Face masks are loose-fitting, single-use paper or fabric devices covering at a minimum the wearer’s nose and mouth (eg, surgical face masks). They protect against transmission by large-particle droplets and sprays or splashes but not against aerosolized particle inhalation. For patients, face masks provide source control to prevent transmission of infection. For HCWs, face masks (ideally N95 respirators) prevent droplets expelled by patients from landing on their nasal or oral mucosa or from being inhaled. Face shields can further reduce risk by providing eye protection and blocking large particles.
Respirators cover at least the wearer’s nose and mouth and reduce the risk for inhaling aerosolized particles. They protect against airborne pathogens (eg, tuberculosis, measles) and are used during aerosol-generating procedures. Most respirators used in healthcare settings are filtering facepiece respirators, which use fine filter material to prevent the inhalation of aerosolized particles.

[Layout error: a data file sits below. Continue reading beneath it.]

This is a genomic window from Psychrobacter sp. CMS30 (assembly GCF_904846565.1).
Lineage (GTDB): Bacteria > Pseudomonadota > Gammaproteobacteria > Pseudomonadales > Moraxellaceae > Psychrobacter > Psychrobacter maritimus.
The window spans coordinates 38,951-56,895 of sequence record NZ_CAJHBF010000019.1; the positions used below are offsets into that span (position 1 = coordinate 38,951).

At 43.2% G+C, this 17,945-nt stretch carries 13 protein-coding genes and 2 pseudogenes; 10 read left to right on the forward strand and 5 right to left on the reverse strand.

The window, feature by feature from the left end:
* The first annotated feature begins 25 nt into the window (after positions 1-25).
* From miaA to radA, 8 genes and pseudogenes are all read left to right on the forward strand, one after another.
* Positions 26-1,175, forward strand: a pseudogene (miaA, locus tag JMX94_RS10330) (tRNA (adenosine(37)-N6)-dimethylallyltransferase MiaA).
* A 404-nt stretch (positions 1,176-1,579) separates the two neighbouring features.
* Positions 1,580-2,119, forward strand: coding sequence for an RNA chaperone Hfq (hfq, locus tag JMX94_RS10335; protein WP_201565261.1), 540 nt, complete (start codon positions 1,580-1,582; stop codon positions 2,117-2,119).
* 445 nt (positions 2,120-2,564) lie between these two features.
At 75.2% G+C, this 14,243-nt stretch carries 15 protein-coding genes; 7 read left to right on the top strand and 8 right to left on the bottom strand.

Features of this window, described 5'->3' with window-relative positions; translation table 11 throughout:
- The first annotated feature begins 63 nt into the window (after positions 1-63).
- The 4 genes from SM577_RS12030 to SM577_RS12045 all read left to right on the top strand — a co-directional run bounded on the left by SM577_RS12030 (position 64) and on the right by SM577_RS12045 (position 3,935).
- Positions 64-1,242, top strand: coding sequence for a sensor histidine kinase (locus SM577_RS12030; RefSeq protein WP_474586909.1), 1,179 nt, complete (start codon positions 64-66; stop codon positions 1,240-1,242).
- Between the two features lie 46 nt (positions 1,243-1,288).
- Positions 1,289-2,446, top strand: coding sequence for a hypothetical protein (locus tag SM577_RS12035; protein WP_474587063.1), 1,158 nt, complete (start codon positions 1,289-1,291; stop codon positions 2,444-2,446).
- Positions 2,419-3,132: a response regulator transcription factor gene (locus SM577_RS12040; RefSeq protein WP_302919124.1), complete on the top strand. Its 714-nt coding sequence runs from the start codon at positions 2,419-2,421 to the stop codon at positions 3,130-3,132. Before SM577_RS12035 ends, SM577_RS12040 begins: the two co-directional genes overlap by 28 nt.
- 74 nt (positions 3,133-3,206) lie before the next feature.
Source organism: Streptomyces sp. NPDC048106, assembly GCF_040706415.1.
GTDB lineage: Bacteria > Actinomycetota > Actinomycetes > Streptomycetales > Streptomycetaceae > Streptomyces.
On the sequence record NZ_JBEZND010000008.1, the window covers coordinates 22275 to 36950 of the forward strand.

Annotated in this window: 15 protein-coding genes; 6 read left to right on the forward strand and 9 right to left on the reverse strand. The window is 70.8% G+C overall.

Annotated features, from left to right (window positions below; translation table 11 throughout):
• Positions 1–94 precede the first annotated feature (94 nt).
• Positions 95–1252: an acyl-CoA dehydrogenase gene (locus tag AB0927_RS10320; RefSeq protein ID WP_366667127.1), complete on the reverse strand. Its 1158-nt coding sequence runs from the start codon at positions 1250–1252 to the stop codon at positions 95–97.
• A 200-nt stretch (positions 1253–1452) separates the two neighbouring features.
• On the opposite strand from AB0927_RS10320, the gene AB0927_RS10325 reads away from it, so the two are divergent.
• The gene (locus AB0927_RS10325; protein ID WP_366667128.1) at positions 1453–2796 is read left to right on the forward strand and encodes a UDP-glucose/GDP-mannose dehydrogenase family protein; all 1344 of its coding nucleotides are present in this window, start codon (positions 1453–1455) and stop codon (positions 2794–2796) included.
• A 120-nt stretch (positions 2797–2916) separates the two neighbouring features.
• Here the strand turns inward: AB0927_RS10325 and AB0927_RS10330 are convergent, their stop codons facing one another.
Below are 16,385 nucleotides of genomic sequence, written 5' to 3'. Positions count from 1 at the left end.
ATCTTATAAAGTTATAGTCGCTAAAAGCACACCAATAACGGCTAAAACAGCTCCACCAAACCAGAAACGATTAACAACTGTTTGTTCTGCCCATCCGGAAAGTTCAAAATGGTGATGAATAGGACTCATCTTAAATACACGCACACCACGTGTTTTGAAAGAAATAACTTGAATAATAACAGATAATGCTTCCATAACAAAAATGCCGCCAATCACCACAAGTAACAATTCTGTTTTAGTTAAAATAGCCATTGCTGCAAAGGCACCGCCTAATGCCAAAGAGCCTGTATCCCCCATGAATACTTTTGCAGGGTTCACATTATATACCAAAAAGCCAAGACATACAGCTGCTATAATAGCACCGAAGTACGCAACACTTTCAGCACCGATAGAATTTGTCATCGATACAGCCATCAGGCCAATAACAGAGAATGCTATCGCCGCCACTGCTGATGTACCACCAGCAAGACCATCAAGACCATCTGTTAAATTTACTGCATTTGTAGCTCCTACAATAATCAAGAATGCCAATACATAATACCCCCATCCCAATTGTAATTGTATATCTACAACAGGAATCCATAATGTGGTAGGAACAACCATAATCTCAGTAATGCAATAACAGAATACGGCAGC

Single-use N95 filtering face-piece respirators are widely used in healthcare facilities. Reusable elastomeric half–face-piece respirators are an option but are rarely used due to potential interference with communication and user unfamiliarity. Both provide similar protection, require tight facial seal, and require fit-testing and training before use. Another option is reusable powered air-purifying respirators (PAPRs), typically loose-fitting hooded or helmeted devices with blowers that force air through HEPA filters for the wearer to breathe. PAPRs provide higher protection than N95 or elastomeric half-facepiece respirators, do not require fit testing, and can be used by people with facial hair, but they are costly and can interfere with communication and performance of duties.
Face masks, respirators, and SARS-Cov-2